Reading a book written by a friend is a nerve-racking proposition. I was afraid to start THE AVERSIVE CLAUSE, a short story collection by B.C. Edwards, because I've known the author since high school. (As a result, I know all manner of embarrassing things about him, and vice versa. None of those will be revealed here.) I didn't want to find myself in the position of disliking the work of a person I'm fond of.
I had no reason to worry. From the first page of the first story, "Tumblers," I was taken in by the writing. Get a load of these sentences: "He wasn't always a driver, the man dressed as our driver said. Just this afternoon he was dressed as a man discovering his wife sleeping with another man on a fainting couch." How great is that?
So now I face the other problem with reading a book by someone I know: I have to convincingly explain that these are truly fabulous stories, independent of my friendship with the author. Fortunately, I can point out that other people think so, too.
Some of the stories in this collection are of this world, and others are set in worlds where things are a little different. In "Goldfish," a nineteen-year-old boy is drunk at a party and thinking about the girl who's always been good to him, and then the story circles around in a horribly clever way. "Aggie With The Hat On" features a slacker who discovers there's a more together version of himself living in the same town. In "Sweetness," a zombie-type illness begins with a constant sweet taste at the back of the throat.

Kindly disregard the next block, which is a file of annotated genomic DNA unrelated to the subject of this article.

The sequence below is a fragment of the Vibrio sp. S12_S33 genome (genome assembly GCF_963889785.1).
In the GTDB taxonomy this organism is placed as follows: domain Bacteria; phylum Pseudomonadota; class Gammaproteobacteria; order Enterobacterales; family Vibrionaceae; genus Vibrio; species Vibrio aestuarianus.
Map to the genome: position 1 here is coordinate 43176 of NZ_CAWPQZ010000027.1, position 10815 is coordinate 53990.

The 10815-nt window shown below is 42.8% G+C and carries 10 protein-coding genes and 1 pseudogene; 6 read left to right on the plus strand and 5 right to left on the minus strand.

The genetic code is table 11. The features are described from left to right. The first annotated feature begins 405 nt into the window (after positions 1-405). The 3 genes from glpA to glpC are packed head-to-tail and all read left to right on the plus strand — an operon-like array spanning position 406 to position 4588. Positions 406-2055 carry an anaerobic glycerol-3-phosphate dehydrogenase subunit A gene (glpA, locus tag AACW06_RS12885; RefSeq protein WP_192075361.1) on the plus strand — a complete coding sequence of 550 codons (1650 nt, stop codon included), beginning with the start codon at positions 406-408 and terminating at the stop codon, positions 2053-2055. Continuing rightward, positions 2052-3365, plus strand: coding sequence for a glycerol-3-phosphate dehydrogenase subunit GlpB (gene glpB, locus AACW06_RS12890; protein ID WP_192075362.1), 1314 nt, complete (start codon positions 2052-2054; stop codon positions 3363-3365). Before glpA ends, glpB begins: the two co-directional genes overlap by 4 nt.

Several of the stories have settings that are apocalyptic or on their way there, but one is the simple reality of a guy attending a family reunion with his boyfriend for the first time. In other words, there are lot of things happening in this collection, and if you don't like one of the stories, the next one will be completely different. I hope you'll give it a try.
Good Stuff Out There:
→ At The Millions, Nichole Bernier reports on The Point of the Paperback: "A look at a paperback's redesign tells you a thing or two about the publisher's mindset: namely, whether or not the house believes the book has reached its intended audience, and whether there's another audience yet to reach. Beyond that, it's anyone’s Rorschach. Hardcovers with muted illustrations morph into pop art, and vice versa. Geometric-patterned book covers are redesigned with nature imagery; nature imagery in hardcover becomes photography of women and children in the paperback."